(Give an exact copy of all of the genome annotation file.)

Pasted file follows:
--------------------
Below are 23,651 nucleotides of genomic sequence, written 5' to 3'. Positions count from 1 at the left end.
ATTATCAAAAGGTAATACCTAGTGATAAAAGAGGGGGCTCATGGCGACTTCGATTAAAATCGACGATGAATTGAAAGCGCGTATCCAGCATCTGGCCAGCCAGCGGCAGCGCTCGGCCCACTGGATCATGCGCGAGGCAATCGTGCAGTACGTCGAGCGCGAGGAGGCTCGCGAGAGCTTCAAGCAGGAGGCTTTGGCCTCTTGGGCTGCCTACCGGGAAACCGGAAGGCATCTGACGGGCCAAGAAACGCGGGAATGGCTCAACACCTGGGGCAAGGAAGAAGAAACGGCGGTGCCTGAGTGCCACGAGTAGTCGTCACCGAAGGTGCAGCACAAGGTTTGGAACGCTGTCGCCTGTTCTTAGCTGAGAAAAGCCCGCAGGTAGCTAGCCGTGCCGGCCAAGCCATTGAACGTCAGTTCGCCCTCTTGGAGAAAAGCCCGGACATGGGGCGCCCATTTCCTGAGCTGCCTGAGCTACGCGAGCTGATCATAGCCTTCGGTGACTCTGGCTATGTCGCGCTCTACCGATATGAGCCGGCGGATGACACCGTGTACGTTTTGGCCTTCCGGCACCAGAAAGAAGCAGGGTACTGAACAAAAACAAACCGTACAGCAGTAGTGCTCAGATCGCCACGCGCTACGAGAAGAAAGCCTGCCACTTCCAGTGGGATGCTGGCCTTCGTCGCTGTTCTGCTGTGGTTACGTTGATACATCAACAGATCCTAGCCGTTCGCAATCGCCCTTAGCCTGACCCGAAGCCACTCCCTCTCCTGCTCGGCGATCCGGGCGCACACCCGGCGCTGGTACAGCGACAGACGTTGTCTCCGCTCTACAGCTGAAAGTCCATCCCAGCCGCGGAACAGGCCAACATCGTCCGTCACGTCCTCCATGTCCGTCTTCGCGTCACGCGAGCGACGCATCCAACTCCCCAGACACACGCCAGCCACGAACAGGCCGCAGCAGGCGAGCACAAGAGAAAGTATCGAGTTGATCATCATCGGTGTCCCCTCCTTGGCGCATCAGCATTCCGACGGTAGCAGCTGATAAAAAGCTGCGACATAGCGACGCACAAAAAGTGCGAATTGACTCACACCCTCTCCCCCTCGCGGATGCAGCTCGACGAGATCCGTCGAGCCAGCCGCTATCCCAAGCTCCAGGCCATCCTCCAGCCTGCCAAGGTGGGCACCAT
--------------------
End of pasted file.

Below are 23,651 nucleotides of genomic sequence, written 5' to 3'. Positions count from 1 at the left end.
ATTATCAAAAGGTAATACCTAGTGATAAAAGAGGGGGCTCATGGCGACTTCGATTAAAATCGACGATGAATTGAAAGCGCGTATCCAGCATCTGGCCAGCCAGCGGCAGCGCTCGGCCCACTGGATCATGCGCGAGGCAATCGTGCAGTACGTCGAGCGCGAGGAGGCTCGCGAGAGCTTCAAGCAGGAGGCTTTGGCCTCTTGGGCTGCCTACCGGGAAACCGGAAGGCATCTGACGGGCCAAGAAACGCGGGAATGGCTCAACACCTGGGGCAAGGAAGAAGAAACGGCGGTGCCTGAGTGCCACGAGTAGTCGTCACCGAAGGTGCAGCACAAGGTTTGGAACGCTGTCGCCTGTTCTTAGCTGAGAAAAGCCCGCAGGTAGCTAGCCGTGCCGGCCAAGCCATTGAACGTCAGTTCGCCCTCTTGGAGAAAAGCCCGGACATGGGGCGCCCATTTCCTGAGCTGCCTGAGCTACGCGAGCTGATCATAGCCTTCGGTGACTCTGGCTATGTCGCGCTCTACCGATATGAGCCGGCGGATGACACCGTGTACGTTTTGGCCTTCCGGCACCAGAAAGAAGCAGGGTACTGAACAAAAACAAACCGTACAGCAGTAGTGCTCAGATCGCCACGCGCTACGAGAAGAAAGCCTGCCACTTCCAGTGGGATGCTGGCCTTCGTCGCTGTTCTGCTGTGGTTACGTTGATACATCAACAGATCCTAGCCGTTCGCAATCGCCCTTAGCCTGACCCGAAGCCACTCCCTCTCCTGCTCGGCGATCCGGGCGCACACCCGGCGCTGGTACAGCGACAGACGTTGTCTCCGCTCTACAGCTGAAAGTCCATCCCAGCCGCGGAACAGGCCAACATCGTCCGTCACGTCCTCCATGTCCGTCTTCGCGTCACGCGAGCGACGCATCCAACTCCCCAGACACACGCCAGCCACGAACAGGCCGCAGCAGGCGAGCACAAGAGAAAGTATCGAGTTGATCATCATCGGTGTCCCCTCCTTGGCGCATCAGCATTCCGACGGTAGCAGCTGATAAAAAGCTGCGACATAGCGACGCACAAAAAGTGCGAATTGACTCACACCCTCTCCCCCTCGCGGATGCAGCTCGACGAGATCCGTCGAGCCAGCCGCTATCCCAAGCTCCAGGCCATCCTCCAGCCTGCCAAGGTGGGCACCAT